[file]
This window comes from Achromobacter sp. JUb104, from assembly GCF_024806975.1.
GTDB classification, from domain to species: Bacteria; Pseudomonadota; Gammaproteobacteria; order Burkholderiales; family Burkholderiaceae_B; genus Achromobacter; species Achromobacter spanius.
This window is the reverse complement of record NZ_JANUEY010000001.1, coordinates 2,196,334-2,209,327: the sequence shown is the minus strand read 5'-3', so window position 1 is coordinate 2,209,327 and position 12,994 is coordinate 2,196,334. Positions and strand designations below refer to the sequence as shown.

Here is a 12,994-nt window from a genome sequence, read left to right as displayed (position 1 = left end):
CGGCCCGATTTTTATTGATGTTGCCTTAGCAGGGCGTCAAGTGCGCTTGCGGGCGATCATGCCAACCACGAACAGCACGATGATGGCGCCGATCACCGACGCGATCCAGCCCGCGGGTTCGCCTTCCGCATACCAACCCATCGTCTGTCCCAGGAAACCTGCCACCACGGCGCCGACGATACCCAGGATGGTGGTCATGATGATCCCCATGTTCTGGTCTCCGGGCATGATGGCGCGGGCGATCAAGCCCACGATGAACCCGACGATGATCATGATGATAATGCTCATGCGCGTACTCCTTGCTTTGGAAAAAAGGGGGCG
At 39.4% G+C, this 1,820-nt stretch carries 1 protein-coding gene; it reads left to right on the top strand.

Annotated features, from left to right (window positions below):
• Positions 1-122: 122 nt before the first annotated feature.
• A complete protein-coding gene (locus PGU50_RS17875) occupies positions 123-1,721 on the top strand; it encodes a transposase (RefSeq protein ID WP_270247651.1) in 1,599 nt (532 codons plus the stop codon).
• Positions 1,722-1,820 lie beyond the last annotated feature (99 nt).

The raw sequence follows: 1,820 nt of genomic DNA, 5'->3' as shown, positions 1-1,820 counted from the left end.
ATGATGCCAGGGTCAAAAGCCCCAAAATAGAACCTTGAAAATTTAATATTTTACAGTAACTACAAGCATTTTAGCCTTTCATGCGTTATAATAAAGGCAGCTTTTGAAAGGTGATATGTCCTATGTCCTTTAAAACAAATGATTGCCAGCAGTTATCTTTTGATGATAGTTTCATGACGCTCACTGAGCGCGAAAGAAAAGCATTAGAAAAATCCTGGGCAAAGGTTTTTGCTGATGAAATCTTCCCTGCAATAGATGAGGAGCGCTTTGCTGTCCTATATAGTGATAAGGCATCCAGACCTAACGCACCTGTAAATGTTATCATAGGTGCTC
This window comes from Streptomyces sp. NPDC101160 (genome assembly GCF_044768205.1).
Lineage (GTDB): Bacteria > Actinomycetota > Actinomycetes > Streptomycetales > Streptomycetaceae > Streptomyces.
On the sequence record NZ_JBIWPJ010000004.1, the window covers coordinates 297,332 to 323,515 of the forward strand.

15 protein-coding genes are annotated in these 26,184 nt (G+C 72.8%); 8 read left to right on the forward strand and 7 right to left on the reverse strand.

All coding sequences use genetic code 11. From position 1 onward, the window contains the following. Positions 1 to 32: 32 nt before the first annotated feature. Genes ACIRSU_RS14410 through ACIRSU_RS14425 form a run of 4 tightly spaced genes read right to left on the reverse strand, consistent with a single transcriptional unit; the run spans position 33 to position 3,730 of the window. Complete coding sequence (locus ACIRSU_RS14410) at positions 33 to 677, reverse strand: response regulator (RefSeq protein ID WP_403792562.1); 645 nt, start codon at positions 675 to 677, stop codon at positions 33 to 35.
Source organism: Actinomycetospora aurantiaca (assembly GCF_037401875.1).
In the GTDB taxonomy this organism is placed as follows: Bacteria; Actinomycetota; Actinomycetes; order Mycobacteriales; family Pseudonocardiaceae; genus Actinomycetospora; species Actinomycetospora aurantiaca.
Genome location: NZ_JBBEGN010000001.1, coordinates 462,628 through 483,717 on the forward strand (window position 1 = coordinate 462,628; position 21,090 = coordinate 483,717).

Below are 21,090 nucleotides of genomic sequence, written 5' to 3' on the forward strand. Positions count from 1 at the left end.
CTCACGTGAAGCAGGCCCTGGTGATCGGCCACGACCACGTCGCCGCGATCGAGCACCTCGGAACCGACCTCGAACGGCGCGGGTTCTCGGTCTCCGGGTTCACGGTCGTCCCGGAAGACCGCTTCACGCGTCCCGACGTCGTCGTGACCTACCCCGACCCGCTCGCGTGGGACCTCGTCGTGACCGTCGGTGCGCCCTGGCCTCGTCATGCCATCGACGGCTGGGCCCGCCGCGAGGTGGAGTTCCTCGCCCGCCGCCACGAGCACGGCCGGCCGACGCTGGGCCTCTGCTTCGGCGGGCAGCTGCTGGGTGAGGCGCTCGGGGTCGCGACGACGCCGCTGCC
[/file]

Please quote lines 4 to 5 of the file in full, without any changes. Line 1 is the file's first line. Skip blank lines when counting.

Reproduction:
Here is a 12,994-nt window from a genome sequence, read left to right as displayed (position 1 = left end):
CGGCCCGATTTTTATTGATGTTGCCTTAGCAGGGCGTCAAGTGCGCTTGCGGGCGATCATGCCAACCACGAACAGCACGATGATGGCGCCGATCACCGACGCGATCCAGCCCGCGGGTTCGCCTTCCGCATACCAACCCATCGTCTGTCCCAGGAAACCTGCCACCACGGCGCCGACGATACCCAGGATGGTGGTCATGATGATCCCCATGTTCTGGTCTCCGGGCATGATGGCGCGGGCGATCAAGCCCACGATGAACCCGACGATGATCATGATGATAATGCTCATGCGCGTACTCCTTGCTTTGGAAAAAAGGGGGCG